Raised in the foster care system, Ada has pulled her last stunt. At fifteen, she is rebellious and tired of moving from place to place. Her caseworker has finally had to make a decision: they will contact her aunt Jessie O’Neil; if Jessie cannot take her, she will have to reside in the between house, a place for kids no longer able to be placed.
Jessie is not really her aunt, but her mother’s best friend; she has the healing touch and she has been on the run for as long as she can remember. Originally, when she learned about her healing abilities, she was free with healing, joining a program put together by Senator Harold Grimes. As time went on, the Senator wanted the healing only for himself. Escaping his facility, she has been on the run, and can only stay for short periods in any local. She refuses to stop healing, but must move quickly as the news spreads, bringing the Senator and his henchmen after her each time.
Jessie knows that Ada too has the healing touch. What she does not realize is that Ada is stronger, capable of healing the most chilling of conditions. However, Ada is also stubborn and does not find her healing to be a miracle, to her it is a curse. Treated with fear each time she would make a comment on another’s health, her youth was peppered by incidents of healing and disbelief. Considered a freak for as long as she remember, healing held no magic for her. As Ada follows Jessie from place to place, a young paraplegic approaches her. Choosing to try her healing on in an unthinkable fashion, surprise is in store. Her healing power is beyond that of other healers, and his body begins a restructuring process. Promptly, her skill comes to the attention of the Senator.
Now Jessie has disappeared and Ada is running for her freedom. Immediately thinking her mother can be of assistance, she begins searching for her. She has been missing since Ada was a baby, but Ada is able to find a trace in Paris, France. After reaching France, Ada finds a group of teenagers that have found a unique way of traveling in the city. After watching them and trying to emulate their maneuvers, she becomes convinced this type of travel will help her stay clear of the Senator while she looks for her mother. Her life has taken an unexpected turn, she is in a strange place, with people she does not know, and yet she must find her way. Can she stay ahead of the Senator, or will he finally take her captive as he has many of those before her? Will her new friends make the difference?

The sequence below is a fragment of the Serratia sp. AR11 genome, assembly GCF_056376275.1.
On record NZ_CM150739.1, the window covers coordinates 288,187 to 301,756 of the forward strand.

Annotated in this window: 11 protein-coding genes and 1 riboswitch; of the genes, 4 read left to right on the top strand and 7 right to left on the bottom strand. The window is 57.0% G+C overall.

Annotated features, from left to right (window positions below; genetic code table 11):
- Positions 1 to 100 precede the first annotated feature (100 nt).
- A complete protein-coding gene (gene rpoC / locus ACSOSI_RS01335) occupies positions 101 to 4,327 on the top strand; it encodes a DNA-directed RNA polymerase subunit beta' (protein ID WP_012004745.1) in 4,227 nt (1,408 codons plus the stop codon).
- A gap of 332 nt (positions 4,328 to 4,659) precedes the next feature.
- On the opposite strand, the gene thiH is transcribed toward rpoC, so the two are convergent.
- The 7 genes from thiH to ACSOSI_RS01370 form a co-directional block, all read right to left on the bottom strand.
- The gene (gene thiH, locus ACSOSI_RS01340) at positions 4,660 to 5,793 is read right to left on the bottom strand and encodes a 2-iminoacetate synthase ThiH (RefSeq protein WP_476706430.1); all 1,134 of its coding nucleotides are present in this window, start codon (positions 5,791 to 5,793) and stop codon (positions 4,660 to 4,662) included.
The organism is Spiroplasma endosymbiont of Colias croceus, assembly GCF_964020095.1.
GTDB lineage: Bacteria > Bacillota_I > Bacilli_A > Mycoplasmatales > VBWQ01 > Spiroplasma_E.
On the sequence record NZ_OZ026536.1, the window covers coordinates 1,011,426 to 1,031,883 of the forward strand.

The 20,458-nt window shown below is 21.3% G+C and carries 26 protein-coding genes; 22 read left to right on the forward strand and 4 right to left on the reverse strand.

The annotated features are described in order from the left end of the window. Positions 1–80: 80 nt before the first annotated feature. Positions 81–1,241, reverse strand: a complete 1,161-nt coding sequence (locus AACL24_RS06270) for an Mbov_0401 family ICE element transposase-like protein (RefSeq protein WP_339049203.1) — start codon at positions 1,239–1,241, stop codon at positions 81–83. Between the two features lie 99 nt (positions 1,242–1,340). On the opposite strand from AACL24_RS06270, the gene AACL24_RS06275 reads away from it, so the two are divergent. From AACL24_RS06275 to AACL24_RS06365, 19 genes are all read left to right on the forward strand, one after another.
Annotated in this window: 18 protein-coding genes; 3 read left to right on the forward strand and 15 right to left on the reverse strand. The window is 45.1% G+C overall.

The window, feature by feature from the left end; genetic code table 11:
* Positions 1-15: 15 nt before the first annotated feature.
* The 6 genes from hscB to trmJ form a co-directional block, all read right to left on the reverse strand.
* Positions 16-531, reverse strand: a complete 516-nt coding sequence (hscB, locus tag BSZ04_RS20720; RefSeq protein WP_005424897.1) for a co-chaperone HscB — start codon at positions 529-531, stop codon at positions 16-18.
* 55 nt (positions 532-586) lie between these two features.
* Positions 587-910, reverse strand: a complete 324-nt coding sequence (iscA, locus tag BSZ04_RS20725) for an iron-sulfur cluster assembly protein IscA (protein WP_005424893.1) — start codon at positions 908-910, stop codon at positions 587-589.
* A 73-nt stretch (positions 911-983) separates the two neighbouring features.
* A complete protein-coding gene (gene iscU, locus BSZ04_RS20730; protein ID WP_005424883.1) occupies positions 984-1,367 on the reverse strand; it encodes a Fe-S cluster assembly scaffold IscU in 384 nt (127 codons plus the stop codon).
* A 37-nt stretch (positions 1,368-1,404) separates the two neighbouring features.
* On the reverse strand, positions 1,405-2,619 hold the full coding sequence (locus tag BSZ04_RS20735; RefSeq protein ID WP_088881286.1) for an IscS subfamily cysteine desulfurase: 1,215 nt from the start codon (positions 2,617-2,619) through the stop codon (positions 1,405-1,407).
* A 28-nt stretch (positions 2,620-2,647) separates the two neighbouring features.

In Ada: Legend of A Healer, R.A. McDonald has built a story around the mysterious healing abilities of a small group of people. Ada is a charming but stubborn rascal, with a good sense of humor, but she is also an angry young woman. Left on her own, she has had to deal with her abilities without direction. They are anathemas to her, and yet she cannot control her visions, or her seeing of others illness. Her anger sometimes gives way to kindness, the coldness melts and she uses her abilities to heal those she feels a connection to. The rebelliousness of her age and background determine her decisions.
Jessie is doing what she can to heal as many as she is able. Having Ada with her brings attention she does not need. However, Ada needs her. Jessie felt that leaving her a ward of the state was the only thing protecting Ada all these years. Her best friend and Ada’s mother disappeared years before leaving her to make tough decisions. She is feisty and gregarious, insistent on using her abilities even when they put her at risk. Sending Ada to find her mother and doing her best to stay in touch only makes that risk more palpable.
Ada: Legend of a Healer, is a wonderful story of coming of age. Ada deals with problems that others her age will never realize. She has found a way to deal with the issues and continue with her life. In Paris, she finds a new group of friends, those who will back her in any way they can. This is a charming story; the art in the book is beautiful and unique only adding to the reading experience.
I would recommend this book for the young reader in your home, but it is a delightful read for any age. It is thoughtful and well-written full of suspense and wonder, a great addition for any library.Powered by Sidelines